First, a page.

BearsGrl wrote:If we're talking about Central CA, UCLA/USC/UCI are in the same realm and UCI is the third "ranked" school in that realm. However, I have stated that UCI is on the track to be UCLA/USC so I would ultimately have no problem with eventually putting them as peers. Right now, there is no data to back this up. However, any CA resident is going to generally agree with the sentiment expressed above.
Either way, none of this has to do with the topic at hand.
What in the everliving fuck are you on about? What is Central CA? Are we talking about bigmethdealerdefenselaw in Bakersfield?
As a CA resident with no horse in this race:
Your position is ridiculous. Why would you believe a brand new school to start out as a peer of firmly established top 20 schools that have been in existence for decades without any proof?
There is some data and it's promising. For example, a surprising amount of UCI students have managed to snag A3 clerkships. But it's flat out stupid to think that UCI will be on par with UCLA/USC. UCLA/USC have entrenched alumni networks and connections to firms that expect to hire a certain number of grads each year from those schools, UCI does not have this. UCLA/USC have a history of being the prestigious local schools in SoCal, UCI does not have this and it is something that would take a while to build considering the legal field is a prestige-obsessed industry that is resistant to change. UCI being a peer of UCLA/USC in terms of prestige would be pretty unprecedented and it doesn't make sense to believe that it will happen without any proof.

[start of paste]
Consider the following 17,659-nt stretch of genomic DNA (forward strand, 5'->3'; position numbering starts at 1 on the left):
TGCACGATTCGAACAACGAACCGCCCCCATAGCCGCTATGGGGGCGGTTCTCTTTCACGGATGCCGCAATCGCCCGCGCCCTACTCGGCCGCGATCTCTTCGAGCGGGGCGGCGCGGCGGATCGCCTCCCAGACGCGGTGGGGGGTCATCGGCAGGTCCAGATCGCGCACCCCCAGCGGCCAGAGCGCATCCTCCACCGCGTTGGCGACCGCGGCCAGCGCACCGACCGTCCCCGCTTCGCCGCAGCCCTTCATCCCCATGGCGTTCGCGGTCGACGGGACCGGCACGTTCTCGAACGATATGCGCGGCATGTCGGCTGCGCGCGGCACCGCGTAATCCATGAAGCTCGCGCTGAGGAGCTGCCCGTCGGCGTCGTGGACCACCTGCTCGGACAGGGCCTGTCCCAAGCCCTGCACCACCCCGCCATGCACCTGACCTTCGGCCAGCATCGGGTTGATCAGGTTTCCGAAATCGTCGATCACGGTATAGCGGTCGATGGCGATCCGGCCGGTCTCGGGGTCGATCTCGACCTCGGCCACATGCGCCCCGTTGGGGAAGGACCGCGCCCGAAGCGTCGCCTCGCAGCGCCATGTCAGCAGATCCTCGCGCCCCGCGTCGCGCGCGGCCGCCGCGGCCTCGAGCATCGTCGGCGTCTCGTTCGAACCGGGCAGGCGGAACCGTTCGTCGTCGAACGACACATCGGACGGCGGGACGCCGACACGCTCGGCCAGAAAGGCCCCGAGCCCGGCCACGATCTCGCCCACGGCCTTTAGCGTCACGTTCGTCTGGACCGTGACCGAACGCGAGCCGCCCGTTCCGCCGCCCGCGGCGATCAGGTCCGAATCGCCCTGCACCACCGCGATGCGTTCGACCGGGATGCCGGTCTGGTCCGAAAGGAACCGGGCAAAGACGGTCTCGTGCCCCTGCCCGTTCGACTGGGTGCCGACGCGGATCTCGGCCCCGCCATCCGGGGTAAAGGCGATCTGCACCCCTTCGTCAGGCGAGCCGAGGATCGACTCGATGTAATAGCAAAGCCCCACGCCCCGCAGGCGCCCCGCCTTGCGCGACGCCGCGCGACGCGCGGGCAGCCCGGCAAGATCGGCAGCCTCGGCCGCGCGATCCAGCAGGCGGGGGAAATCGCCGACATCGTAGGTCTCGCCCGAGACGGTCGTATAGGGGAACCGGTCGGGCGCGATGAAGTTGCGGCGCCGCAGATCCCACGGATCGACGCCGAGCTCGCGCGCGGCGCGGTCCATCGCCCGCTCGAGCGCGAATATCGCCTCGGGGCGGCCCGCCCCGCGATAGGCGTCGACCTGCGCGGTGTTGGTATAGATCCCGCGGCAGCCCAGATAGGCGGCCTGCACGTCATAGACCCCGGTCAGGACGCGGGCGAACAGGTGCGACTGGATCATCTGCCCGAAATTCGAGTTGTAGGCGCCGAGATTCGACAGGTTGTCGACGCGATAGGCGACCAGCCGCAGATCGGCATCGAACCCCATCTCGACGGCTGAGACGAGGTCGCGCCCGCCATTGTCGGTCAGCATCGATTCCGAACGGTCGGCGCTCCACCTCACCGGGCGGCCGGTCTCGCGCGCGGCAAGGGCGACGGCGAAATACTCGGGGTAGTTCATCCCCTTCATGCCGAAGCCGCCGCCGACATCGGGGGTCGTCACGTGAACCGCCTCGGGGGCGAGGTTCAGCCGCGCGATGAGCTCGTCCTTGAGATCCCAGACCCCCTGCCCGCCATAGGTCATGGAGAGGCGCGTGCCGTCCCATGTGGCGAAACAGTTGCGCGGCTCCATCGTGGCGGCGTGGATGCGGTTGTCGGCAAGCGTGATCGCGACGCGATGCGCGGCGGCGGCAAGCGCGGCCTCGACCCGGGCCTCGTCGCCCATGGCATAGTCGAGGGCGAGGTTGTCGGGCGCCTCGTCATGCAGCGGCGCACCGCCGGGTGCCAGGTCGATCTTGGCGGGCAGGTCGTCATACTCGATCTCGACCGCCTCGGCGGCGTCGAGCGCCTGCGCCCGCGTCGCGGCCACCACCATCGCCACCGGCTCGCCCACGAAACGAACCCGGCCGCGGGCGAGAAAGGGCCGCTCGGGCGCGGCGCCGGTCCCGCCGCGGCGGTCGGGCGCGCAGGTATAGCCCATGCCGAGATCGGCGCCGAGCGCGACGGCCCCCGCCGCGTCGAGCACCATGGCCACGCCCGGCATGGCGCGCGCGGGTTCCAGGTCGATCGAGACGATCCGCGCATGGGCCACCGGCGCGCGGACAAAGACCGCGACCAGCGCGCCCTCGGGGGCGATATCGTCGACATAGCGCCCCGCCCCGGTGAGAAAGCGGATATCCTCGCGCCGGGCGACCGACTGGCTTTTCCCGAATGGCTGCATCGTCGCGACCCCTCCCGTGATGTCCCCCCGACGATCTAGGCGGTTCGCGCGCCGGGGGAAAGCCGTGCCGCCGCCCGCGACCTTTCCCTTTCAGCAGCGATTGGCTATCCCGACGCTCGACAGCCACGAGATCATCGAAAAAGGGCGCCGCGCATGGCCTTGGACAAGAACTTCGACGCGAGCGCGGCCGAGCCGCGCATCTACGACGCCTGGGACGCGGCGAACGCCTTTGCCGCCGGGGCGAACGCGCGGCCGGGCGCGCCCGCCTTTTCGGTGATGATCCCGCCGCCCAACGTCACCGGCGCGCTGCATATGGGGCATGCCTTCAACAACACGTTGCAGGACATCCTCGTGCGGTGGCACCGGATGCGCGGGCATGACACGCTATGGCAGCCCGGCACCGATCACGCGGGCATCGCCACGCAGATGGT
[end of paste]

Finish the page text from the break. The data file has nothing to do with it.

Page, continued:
As for job placement, it is in the realm of possibility that UCI's first class puts up job placement numbers on par with UCLA/USC. But UCI's first class was 60 people. The fewer people the school has to place the easier it is to put up good numbers. The school increased its class size by 50% in its second year and will likely increase it more as time goes on. Furthermore Chemerinsky and other faculty are calling favors to help their students. Those favors are going to run out some time and aren't going to extend indefinitely into the future. That makes it pretty much impossible for them to sustain their placement. The school will also have to be self-sustainable in terms of cost and will have trouble pulling in the same level of talent in its student body due to the fact that they are basically hemorrhaging money for the moment (their first class paid 0 in tuition) on top of the increase in size. This drop in student quality likely will also hurt their placement. UCLA/USC have established pipelines to firms/judges that UCI does not.
It makes a lot more sense to think that UCI will likely end up as a peer of UCD/UCH. Without data UCI is quite a risk, but UCD/UCH are also quite risky in that a substantial portion of their class ends up unemployed/underemployed. UCI might end up as a peer of UCLA/USC one day, but it won't be the day they gain full accreditation or anytime in the near future.